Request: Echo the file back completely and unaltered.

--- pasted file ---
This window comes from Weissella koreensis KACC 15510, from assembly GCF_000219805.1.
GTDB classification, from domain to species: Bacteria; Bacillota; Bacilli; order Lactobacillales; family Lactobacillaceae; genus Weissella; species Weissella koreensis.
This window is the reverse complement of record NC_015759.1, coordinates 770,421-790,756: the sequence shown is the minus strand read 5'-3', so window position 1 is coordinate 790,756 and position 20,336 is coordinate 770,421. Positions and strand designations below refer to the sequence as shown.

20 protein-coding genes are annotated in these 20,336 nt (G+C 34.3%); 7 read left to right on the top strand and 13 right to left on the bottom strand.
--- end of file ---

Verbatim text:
This window comes from Weissella koreensis KACC 15510, from assembly GCF_000219805.1.
GTDB classification, from domain to species: Bacteria; Bacillota; Bacilli; order Lactobacillales; family Lactobacillaceae; genus Weissella; species Weissella koreensis.
This window is the reverse complement of record NC_015759.1, coordinates 770,421-790,756: the sequence shown is the minus strand read 5'-3', so window position 1 is coordinate 790,756 and position 20,336 is coordinate 770,421. Positions and strand designations below refer to the sequence as shown.

20 protein-coding genes are annotated in these 20,336 nt (G+C 34.3%); 7 read left to right on the top strand and 13 right to left on the bottom strand.